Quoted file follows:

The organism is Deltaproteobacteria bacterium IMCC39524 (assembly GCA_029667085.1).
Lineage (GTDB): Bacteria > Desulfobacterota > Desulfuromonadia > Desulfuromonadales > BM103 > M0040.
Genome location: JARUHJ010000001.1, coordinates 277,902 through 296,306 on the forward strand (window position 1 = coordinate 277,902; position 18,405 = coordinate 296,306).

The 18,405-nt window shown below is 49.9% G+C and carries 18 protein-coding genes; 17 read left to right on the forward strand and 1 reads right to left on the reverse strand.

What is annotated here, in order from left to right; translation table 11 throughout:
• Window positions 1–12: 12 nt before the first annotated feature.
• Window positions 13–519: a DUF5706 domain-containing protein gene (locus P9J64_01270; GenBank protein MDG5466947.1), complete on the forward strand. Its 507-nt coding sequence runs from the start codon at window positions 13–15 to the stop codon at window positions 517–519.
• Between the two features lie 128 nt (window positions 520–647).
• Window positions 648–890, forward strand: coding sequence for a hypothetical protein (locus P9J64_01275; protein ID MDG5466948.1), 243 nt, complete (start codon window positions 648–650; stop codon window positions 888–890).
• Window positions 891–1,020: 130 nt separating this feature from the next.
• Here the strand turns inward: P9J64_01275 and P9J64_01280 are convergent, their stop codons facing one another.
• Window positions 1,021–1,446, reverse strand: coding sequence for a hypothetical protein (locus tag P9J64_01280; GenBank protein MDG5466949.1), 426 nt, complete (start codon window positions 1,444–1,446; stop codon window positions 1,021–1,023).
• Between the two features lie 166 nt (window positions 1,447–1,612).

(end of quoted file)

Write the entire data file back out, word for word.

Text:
The organism is Deltaproteobacteria bacterium IMCC39524 (assembly GCA_029667085.1).
Lineage (GTDB): Bacteria > Desulfobacterota > Desulfuromonadia > Desulfuromonadales > BM103 > M0040.
Genome location: JARUHJ010000001.1, coordinates 277,902 through 296,306 on the forward strand (window position 1 = coordinate 277,902; position 18,405 = coordinate 296,306).

The 18,405-nt window shown below is 49.9% G+C and carries 18 protein-coding genes; 17 read left to right on the forward strand and 1 reads right to left on the reverse strand.

What is annotated here, in order from left to right; translation table 11 throughout:
• Window positions 1–12: 12 nt before the first annotated feature.
• Window positions 13–519: a DUF5706 domain-containing protein gene (locus P9J64_01270; GenBank protein MDG5466947.1), complete on the forward strand. Its 507-nt coding sequence runs from the start codon at window positions 13–15 to the stop codon at window positions 517–519.
• Between the two features lie 128 nt (window positions 520–647).
• Window positions 648–890, forward strand: coding sequence for a hypothetical protein (locus P9J64_01275; protein ID MDG5466948.1), 243 nt, complete (start codon window positions 648–650; stop codon window positions 888–890).
• Window positions 891–1,020: 130 nt separating this feature from the next.
• Here the strand turns inward: P9J64_01275 and P9J64_01280 are convergent, their stop codons facing one another.
• Window positions 1,021–1,446, reverse strand: coding sequence for a hypothetical protein (locus tag P9J64_01280; GenBank protein MDG5466949.1), 426 nt, complete (start codon window positions 1,444–1,446; stop codon window positions 1,021–1,023).
• Between the two features lie 166 nt (window positions 1,447–1,612).